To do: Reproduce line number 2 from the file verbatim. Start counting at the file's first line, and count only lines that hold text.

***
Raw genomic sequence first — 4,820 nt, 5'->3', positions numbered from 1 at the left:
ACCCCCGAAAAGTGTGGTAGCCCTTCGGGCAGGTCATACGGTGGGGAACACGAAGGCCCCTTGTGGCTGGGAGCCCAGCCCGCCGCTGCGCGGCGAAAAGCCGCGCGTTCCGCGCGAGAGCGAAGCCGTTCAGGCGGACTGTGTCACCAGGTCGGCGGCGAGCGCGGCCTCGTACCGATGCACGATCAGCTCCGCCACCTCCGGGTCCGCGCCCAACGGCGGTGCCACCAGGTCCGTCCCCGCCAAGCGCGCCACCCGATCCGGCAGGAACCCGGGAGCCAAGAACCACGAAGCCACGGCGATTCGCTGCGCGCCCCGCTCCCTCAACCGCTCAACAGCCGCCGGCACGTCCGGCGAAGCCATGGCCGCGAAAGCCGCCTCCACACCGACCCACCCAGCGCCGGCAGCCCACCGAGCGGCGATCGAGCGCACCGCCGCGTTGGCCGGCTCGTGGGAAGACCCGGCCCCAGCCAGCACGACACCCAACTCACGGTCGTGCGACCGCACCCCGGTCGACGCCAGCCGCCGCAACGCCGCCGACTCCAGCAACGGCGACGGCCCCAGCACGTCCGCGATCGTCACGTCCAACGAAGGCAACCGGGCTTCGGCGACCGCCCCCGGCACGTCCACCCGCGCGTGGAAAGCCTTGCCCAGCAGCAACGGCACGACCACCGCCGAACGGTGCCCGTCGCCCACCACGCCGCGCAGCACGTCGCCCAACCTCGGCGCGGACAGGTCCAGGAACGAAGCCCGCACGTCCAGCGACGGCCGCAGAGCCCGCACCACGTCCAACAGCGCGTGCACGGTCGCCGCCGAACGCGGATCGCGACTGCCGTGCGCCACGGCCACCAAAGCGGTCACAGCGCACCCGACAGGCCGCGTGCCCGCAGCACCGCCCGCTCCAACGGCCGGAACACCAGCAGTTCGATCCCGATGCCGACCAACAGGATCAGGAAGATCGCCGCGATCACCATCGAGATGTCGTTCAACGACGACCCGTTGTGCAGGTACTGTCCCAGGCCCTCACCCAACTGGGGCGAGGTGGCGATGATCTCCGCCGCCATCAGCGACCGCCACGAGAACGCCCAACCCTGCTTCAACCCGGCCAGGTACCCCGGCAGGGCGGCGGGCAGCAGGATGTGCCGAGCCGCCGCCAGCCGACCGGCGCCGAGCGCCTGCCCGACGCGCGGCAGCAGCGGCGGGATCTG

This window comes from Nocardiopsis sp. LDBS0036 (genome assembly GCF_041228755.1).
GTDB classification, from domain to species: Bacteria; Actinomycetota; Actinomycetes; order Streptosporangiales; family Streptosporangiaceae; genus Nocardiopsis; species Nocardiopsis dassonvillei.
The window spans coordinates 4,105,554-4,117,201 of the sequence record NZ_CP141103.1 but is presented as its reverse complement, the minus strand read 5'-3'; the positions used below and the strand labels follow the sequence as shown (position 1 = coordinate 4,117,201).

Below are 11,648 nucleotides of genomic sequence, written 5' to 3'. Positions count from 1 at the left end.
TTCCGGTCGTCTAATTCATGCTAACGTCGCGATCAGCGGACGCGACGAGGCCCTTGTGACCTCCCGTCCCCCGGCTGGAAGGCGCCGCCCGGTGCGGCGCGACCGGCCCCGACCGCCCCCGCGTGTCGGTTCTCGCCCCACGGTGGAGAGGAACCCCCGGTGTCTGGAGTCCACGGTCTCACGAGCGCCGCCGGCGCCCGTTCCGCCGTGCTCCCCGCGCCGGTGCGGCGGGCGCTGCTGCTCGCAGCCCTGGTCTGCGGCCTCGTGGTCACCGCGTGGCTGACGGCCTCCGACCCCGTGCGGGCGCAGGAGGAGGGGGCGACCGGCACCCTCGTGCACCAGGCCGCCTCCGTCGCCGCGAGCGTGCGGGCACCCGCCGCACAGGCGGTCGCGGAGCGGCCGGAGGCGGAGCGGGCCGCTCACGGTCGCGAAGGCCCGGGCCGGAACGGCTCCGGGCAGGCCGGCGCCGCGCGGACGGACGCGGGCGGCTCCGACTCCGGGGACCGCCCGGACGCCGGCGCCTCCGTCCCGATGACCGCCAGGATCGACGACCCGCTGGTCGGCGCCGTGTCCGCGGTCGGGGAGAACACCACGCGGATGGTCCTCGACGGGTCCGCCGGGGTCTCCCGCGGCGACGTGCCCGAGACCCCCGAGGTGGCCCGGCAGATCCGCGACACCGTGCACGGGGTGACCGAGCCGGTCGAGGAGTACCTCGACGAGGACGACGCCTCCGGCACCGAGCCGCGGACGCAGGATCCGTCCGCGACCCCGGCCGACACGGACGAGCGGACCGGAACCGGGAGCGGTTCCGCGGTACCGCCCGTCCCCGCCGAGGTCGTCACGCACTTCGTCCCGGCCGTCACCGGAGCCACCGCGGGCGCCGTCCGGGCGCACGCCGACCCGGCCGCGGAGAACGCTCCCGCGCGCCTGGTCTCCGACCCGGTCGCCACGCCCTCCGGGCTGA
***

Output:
ACCCCCGAAAAGTGTGGTAGCCCTTCGGGCAGGTCATACGGTGGGGAACACGAAGGCCCCTTGTGGCTGGGAGCCCAGCCCGCCGCTGCGCGGCGAAAAGCCGCGCGTTCCGCGCGAGAGCGAAGCCGTTCAGGCGGACTGTGTCACCAGGTCGGCGGCGAGCGCGGCCTCGTACCGATGCACGATCAGCTCCGCCACCTCCGGGTCCGCGCCCAACGGCGGTGCCACCAGGTCCGTCCCCGCCAAGCGCGCCACCCGATCCGGCAGGAACCCGGGAGCCAAGAACCACGAAGCCACGGCGATTCGCTGCGCGCCCCGCTCCCTCAACCGCTCAACAGCCGCCGGCACGTCCGGCGAAGCCATGGCCGCGAAAGCCGCCTCCACACCGACCCACCCAGCGCCGGCAGCCCACCGAGCGGCGATCGAGCGCACCGCCGCGTTGGCCGGCTCGTGGGAAGACCCGGCCCCAGCCAGCACGACACCCAACTCACGGTCGTGCGACCGCACCCCGGTCGACGCCAGCCGCCGCAACGCCGCCGACTCCAGCAACGGCGACGGCCCCAGCACGTCCGCGATCGTCACGTCCAACGAAGGCAACCGGGCTTCGGCGACCGCCCCCGGCACGTCCACCCGCGCGTGGAAAGCCTTGCCCAGCAGCAACGGCACGACCACCGCCGAACGGTGCCCGTCGCCCACCACGCCGCGCAGCACGTCGCCCAACCTCGGCGCGGACAGGTCCAGGAACGAAGCCCGCACGTCCAGCGACGGCCGCAGAGCCCGCACCACGTCCAACAGCGCGTGCACGGTCGCCGCCGAACGCGGATCGCGACTGCCGTGCGCCACGGCCACCAAAGCGGTCACAGCGCACCCGACAGGCCGCGTGCCCGCAGCACCGCCCGCTCCAACGGCCGGAACACCAGCAGTTCGATCCCGATGCCGACCAACAGGATCAGGAAGATCGCCGCGATCACCATCGAGATGTCGTTCAACGACGACCCGTTGTGCAGGTACTGTCCCAGGCCCTCACCCAACTGGGGCGAGGTGGCGATGATCTCCGCCGCCATCAGCGACCGCCACGAGAACGCCCAACCCTGCTTCAACCCGGCCAGGTACCCCGGCAGGGCGGCGGGCAGCAGGATGTGCCGAGCCGCCGCCAGCCGACCGGCGCCGAGCGCCTGCCCGACGCGCGGCAGCAGCGGCGGGATCTG